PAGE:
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DAVID ALLAN COE (Approved Biography 2013)

Life-long renegade and ex-convict David Allan Coe is an American songwriter and outlaw country music singer who first achieved popularity during the 1970s and 1980s.  DAC became a stalwart touring icon and remains one of the most colorful and unpredictable characters in country music history.  As a recording artist, some of his biggest hits include "Mona Lisa Lost Her Smile," "The Ride," "You Never Even Called Me by My Name," "She Used to Love Me a Lot," and "Longhaired Redneck."  Dozens of others have become cult standards and his many compositions recorded by others, including Johnny Cash, George Jones, Willie Nelson, Leon Russell, Charlie Louvin, Del Reeves, Tammy Wynette, Melba Montgomery, Stoney Edwards, The Oakridge Boys and Kid Rock have been chart topping successes, like the No. 1 million sellers "Would You Lay With Me (In a Field of Stone)," covered by Tanya Tucker; and "Take This Job and Shove It," which was covered by Dead Kennedys and Johnny Paycheck.  It was Paycheck's only #1 hit, spending 18 weeks on the charts.  That title also became a hit movie, with both Coe and Paycheck acting in the film.  Coe has acted in other movies including Stagecoach with Willie Nelson, The Last Days of Frank and Jessie James, Lady Grey and Buckstone County Prison, to mention a few.  He was a featured performer in the 1975 documentary Heartworn Highways.  Other featured performers included Guy Clark, Townes Van Zandt, Rodney Crowell, Steve Young, Steve Earle, and The Charlie Daniels Band.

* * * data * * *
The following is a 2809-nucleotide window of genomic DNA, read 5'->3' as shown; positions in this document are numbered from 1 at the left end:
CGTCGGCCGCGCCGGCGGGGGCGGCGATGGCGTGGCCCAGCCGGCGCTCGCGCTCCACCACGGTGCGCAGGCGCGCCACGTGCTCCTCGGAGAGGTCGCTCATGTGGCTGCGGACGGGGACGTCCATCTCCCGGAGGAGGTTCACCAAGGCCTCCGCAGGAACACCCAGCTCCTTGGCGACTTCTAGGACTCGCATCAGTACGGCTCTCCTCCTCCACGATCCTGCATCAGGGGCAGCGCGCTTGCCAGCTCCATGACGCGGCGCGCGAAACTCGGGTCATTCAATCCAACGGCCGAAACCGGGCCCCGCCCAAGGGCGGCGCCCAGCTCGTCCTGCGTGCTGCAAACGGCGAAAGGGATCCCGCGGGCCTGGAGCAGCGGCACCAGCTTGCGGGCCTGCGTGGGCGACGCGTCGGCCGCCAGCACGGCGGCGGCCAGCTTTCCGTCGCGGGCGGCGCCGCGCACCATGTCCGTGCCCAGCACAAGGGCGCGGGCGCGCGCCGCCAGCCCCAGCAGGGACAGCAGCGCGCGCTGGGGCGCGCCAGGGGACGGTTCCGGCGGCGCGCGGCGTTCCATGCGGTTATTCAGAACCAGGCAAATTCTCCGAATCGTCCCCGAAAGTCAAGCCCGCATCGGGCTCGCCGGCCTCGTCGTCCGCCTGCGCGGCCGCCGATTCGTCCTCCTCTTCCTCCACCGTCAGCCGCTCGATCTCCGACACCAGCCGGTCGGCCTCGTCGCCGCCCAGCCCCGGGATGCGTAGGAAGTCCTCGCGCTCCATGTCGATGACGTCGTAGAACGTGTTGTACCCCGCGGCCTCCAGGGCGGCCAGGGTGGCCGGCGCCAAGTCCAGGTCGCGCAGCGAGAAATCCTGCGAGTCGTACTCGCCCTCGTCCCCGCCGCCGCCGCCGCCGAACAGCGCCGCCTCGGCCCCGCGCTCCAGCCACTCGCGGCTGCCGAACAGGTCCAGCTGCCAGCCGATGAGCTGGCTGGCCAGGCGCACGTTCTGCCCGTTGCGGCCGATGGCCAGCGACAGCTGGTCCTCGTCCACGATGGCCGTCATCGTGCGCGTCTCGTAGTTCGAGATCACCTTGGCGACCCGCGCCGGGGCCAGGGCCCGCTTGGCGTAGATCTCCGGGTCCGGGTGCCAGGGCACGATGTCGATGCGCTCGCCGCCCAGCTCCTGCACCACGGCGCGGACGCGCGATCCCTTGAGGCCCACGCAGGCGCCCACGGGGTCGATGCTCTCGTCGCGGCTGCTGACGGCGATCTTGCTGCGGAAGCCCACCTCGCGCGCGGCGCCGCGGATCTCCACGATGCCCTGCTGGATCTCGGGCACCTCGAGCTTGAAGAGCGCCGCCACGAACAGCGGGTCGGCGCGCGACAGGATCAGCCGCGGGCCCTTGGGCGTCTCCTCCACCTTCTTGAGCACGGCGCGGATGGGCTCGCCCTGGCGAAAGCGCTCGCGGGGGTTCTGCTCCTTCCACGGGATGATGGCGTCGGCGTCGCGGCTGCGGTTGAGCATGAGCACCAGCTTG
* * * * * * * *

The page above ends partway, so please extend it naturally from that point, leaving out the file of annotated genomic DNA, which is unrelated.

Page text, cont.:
So far, David Allan Coe has had eighty-one songs hit the Billboard Singles Charts.  "Take This Job and Shove It" has received BMI’s coveted Million Airplays Certificate; his "Greatest Hits Album" was certified Platinum; and his "First Ten Years Album" certified Gold.  His massive copyright catalog includes an estimated 800 songs.  He has also published a novel, Psychopath, and an autobiography, Whoopsy Daisy.  Coe began a non-stop concert tour almost 45 years ago and the schedule still boasts a never-ending list of sold out shows.

There’s more to come, but first some history …

Released from prison in 1967, the heavily tattooed Coe, sporting piercings, wildly long hair and an increasingly unique wardrobe, headed for Nashville in a painted-up hearse that he parked in front of the Grand Ole Opry’s then home, the Ryman Auditorium.  In spite of his ‘outsider’ demeanor, Coe’s music attracted attention and in 1968 he signed with Sun Records (via Plantation/SS International), recording a debut album of songs he wrote in prison, Penitentiary Blues, an under-acknowledged classic of the genre.  The prolific DAC wrote and performed extensively, even touring with Grand Funk.  In the early 1970s, he crossed paths with the notorious Eli Radish Band (Capitol Records), which Coe, along with several rock books, credits as the original country rock, alt-country and Americana pioneers.  Together they forged a timeless union, with rumors of yet unreleased material.  In 1973 Columbia Records bought David's contract from Sun and he recorded The Mysterious Rhinestone Cowboy, several years before Glen Campbell hit with the Larry Weiss song "Rhinestone Cowboy".  Performing in a mask and rhinestone “Nudie suit” given to him by Mel Tillis, he was described as “alt-country,” "pre-punk" and "a hillbilly version of Marc Bolan's glitz and glitter."  His wild concert unpredictability was enhanced when he frequently roared on-stage astride his Harley, improvising stream-of-consciousness medleys with his bands.  When other artists began charting hits with his songs, Coe became one of Nashville's hottest songwriters.  His constant touring and reputation for attracting famous friends as guests, as well as using top notch groups like “The Tennesse Hat Band”, “LadySmith” and players like Warren Haynes, Radish’s Danny Sheridan and Starr Smith, helped develop a large cult following.